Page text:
Join Date: Dec 2006
Location: Northeastern PA.
Posts: 2,230
Do you absolutely have to save the tire?

Sawzall works well.......
 
  #5  
Old 03-26-09, 05:27 PM
sgull's Avatar
Member
Thread Starter
Join Date: Nov 2007
Location: AK
Posts: 2,592
Originally Posted by Unclediezel View Post
Do you absolutely have to save the tire?

Sawzall works well.......
No dont want the tire. Sawzall good idea!!
 
  #6  
Old 03-26-09, 06:16 PM
Member
Join Date: May 2006
Location: Iowa!!!!!
Posts: 3,752
Ok, you haven't broken the bead loose from the rim. For a jury rigging, you can use two hammers, one of which is a claw hammer, the other doesn't matter - you'll hammer with it.

Between the tire and the outer rim of white that you're showing in the photo is where you have to separate the tire from the solid white ring. Get on some goggles and drive the claws of the hammer between the tire and rim to wedge the tire down. Go all the way around the tire. It'll take a couple of times around to break loose the tire. Once it is off the bead of the tire you can push the tire down away from the rim. Then the solid white rim in your photo will push/beat down off the split ring and you can pop the ring off with the tire iron/big screwdriver.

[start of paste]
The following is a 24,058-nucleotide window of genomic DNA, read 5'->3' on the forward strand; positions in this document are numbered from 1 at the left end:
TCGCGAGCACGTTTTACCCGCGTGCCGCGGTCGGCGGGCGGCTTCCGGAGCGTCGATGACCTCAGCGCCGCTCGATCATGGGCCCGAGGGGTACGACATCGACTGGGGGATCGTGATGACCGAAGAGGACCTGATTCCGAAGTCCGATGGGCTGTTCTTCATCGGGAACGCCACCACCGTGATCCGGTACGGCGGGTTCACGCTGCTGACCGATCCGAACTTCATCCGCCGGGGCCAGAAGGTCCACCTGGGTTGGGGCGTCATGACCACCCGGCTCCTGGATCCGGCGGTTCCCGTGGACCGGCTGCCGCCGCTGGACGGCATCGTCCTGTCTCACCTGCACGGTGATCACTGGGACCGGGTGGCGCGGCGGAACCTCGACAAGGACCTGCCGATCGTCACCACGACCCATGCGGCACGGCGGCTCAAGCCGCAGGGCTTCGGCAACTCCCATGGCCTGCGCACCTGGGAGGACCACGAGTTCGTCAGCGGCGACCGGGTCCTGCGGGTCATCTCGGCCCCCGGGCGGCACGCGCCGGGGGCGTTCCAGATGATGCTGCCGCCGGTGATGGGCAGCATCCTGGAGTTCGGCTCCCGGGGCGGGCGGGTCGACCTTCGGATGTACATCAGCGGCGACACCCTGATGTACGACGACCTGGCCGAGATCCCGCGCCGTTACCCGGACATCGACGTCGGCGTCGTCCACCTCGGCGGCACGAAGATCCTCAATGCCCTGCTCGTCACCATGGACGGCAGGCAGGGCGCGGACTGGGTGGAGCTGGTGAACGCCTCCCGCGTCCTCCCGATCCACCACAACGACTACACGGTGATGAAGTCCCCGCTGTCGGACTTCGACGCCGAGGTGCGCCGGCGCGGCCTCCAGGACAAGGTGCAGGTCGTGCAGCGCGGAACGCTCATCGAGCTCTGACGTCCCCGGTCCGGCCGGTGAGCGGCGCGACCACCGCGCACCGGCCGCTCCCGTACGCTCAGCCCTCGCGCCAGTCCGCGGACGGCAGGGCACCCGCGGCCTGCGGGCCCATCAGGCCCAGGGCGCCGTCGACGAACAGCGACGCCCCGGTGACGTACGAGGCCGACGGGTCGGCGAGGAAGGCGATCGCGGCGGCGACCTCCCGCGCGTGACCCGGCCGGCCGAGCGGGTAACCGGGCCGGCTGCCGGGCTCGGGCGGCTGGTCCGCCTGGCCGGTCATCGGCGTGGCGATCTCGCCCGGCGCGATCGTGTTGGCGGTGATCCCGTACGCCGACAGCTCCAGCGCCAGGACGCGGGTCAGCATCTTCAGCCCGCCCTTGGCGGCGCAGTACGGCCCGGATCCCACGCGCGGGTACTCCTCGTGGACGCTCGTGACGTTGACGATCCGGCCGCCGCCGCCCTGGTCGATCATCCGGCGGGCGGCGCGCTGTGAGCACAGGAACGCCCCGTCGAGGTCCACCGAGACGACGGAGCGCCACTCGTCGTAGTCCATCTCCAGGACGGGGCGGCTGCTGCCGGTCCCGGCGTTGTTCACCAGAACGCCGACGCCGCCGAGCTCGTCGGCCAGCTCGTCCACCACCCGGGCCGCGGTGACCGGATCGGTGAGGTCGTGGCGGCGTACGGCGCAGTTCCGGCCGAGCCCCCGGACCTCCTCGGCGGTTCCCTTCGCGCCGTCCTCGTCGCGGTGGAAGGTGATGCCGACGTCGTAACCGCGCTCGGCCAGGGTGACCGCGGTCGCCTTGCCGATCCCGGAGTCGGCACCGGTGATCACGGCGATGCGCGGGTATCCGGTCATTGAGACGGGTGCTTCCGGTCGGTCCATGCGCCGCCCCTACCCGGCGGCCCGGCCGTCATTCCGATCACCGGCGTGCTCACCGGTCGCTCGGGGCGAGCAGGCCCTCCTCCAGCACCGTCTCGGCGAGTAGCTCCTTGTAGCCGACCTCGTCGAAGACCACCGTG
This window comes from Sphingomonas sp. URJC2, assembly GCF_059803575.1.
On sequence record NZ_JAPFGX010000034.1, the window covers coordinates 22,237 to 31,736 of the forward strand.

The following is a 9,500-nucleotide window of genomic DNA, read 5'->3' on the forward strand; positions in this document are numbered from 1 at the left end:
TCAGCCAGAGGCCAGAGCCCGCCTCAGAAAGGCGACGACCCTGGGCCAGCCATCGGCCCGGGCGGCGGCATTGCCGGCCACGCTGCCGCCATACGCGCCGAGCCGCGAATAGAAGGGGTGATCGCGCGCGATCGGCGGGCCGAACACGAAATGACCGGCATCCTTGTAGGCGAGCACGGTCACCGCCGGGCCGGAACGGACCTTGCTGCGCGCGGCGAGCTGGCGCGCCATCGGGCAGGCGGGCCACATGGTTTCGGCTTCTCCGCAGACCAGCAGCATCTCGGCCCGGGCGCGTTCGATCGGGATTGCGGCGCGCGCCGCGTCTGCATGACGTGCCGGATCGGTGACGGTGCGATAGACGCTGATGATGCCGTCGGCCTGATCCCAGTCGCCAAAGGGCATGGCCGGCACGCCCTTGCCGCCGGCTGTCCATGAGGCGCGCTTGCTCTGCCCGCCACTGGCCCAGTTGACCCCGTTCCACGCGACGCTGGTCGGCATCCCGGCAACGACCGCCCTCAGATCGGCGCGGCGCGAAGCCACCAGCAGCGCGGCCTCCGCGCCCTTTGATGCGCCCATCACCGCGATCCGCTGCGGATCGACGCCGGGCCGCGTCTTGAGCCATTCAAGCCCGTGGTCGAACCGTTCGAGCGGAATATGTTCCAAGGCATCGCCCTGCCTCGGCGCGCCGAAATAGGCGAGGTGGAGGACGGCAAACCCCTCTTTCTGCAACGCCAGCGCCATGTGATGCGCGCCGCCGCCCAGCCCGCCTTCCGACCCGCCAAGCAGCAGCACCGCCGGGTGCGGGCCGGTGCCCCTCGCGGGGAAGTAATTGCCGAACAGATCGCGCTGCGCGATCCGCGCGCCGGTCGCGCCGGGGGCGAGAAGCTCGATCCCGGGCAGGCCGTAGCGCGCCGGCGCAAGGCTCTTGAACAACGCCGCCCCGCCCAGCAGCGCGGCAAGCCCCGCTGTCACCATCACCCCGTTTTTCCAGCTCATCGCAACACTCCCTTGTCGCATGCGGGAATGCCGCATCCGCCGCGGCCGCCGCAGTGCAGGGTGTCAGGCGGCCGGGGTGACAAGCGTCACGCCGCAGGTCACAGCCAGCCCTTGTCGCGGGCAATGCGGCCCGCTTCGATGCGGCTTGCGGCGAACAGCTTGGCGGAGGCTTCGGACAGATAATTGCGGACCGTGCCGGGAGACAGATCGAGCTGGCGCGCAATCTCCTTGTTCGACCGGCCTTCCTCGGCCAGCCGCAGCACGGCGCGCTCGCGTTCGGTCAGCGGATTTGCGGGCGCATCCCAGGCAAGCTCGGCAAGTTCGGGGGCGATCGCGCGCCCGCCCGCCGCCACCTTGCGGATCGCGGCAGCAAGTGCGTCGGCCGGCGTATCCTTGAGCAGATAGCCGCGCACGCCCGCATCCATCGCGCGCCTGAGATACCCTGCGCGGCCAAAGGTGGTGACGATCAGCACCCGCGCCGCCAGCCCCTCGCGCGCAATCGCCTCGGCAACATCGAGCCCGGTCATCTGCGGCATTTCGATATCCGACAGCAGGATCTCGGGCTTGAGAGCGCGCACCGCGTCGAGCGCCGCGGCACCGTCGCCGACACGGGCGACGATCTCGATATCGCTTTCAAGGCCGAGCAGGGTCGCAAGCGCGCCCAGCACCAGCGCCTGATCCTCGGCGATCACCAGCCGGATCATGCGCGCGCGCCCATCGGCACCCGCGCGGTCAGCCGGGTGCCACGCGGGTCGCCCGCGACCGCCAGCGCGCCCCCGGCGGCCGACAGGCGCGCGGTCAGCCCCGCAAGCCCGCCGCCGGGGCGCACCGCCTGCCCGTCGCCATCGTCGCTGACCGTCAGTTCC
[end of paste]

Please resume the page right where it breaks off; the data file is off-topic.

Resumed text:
With the split ring off, the white ring will pull up off the lower portion and you're not only wore out, but in business to sit your burn barrel on it.

Glad to hear you won't be reassembling it - when I say they are dangerous to air a tire on, they have killed people.

A truck stop/tire shop would probably break it down for $25.00.
 
  #7  
Old 03-26-09, 08:50 PM
sgull's Avatar
Member
Thread Starter
Join Date: Nov 2007
Location: AK
Posts: 2,592
Originally Posted by marbobj View Post
Between the tire and the outer rim of white that you're showing in the photo is where you have to separate the tire from the solid white ring. Get on some goggles and drive the claws of the hammer between the tire and rim to wedge the tire down. Go all the way around the tire. It'll take a couple of times around to break loose the tire. Once it is off the bead of the tire you can push the tire down away from the rim. Then the solid white rim in your photo will push/beat down off the split ring and you can pop the ring off with the tire iron/big screwdriver. With the split ring off, the white ring will pull up off the lower portion